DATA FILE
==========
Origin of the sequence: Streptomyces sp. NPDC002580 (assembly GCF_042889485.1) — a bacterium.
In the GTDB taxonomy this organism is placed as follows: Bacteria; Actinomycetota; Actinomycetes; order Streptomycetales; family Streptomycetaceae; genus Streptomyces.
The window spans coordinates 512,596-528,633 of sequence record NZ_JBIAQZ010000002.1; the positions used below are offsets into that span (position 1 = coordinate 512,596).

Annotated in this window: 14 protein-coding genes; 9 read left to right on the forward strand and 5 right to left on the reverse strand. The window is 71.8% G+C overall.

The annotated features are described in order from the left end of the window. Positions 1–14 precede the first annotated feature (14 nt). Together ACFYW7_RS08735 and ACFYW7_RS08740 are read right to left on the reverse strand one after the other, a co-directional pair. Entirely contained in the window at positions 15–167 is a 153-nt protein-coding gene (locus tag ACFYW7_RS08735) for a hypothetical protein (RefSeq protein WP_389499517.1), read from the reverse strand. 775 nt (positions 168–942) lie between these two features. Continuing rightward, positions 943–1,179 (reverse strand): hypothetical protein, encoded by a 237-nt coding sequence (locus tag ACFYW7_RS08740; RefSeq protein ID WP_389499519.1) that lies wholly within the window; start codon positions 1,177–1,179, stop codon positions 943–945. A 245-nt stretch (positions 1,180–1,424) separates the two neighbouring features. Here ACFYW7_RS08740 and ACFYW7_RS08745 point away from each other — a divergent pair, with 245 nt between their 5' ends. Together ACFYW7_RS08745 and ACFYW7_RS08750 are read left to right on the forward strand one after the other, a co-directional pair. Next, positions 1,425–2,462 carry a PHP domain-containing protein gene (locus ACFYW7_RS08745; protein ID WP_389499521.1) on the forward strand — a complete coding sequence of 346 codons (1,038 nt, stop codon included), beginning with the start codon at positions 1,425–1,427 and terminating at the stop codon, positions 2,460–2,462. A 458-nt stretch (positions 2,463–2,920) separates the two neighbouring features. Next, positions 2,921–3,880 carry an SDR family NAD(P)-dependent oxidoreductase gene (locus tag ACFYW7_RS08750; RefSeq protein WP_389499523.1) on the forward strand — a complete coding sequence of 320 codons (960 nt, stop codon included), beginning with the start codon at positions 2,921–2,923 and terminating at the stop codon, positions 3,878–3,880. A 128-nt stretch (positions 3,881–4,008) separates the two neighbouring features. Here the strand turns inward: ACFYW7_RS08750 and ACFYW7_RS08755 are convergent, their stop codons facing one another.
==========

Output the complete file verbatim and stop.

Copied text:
Origin of the sequence: Streptomyces sp. NPDC002580 (assembly GCF_042889485.1) — a bacterium.
In the GTDB taxonomy this organism is placed as follows: Bacteria; Actinomycetota; Actinomycetes; order Streptomycetales; family Streptomycetaceae; genus Streptomyces.
The window spans coordinates 512,596-528,633 of sequence record NZ_JBIAQZ010000002.1; the positions used below are offsets into that span (position 1 = coordinate 512,596).

Annotated in this window: 14 protein-coding genes; 9 read left to right on the forward strand and 5 right to left on the reverse strand. The window is 71.8% G+C overall.

The annotated features are described in order from the left end of the window. Positions 1–14 precede the first annotated feature (14 nt). Together ACFYW7_RS08735 and ACFYW7_RS08740 are read right to left on the reverse strand one after the other, a co-directional pair. Entirely contained in the window at positions 15–167 is a 153-nt protein-coding gene (locus tag ACFYW7_RS08735) for a hypothetical protein (RefSeq protein WP_389499517.1), read from the reverse strand. 775 nt (positions 168–942) lie between these two features. Continuing rightward, positions 943–1,179 (reverse strand): hypothetical protein, encoded by a 237-nt coding sequence (locus tag ACFYW7_RS08740; RefSeq protein ID WP_389499519.1) that lies wholly within the window; start codon positions 1,177–1,179, stop codon positions 943–945. A 245-nt stretch (positions 1,180–1,424) separates the two neighbouring features. Here ACFYW7_RS08740 and ACFYW7_RS08745 point away from each other — a divergent pair, with 245 nt between their 5' ends. Together ACFYW7_RS08745 and ACFYW7_RS08750 are read left to right on the forward strand one after the other, a co-directional pair. Next, positions 1,425–2,462 carry a PHP domain-containing protein gene (locus ACFYW7_RS08745; protein ID WP_389499521.1) on the forward strand — a complete coding sequence of 346 codons (1,038 nt, stop codon included), beginning with the start codon at positions 1,425–1,427 and terminating at the stop codon, positions 2,460–2,462. A 458-nt stretch (positions 2,463–2,920) separates the two neighbouring features. Next, positions 2,921–3,880 carry an SDR family NAD(P)-dependent oxidoreductase gene (locus tag ACFYW7_RS08750; RefSeq protein WP_389499523.1) on the forward strand — a complete coding sequence of 320 codons (960 nt, stop codon included), beginning with the start codon at positions 2,921–2,923 and terminating at the stop codon, positions 3,878–3,880. A 128-nt stretch (positions 3,881–4,008) separates the two neighbouring features. Here the strand turns inward: ACFYW7_RS08750 and ACFYW7_RS08755 are convergent, their stop codons facing one another.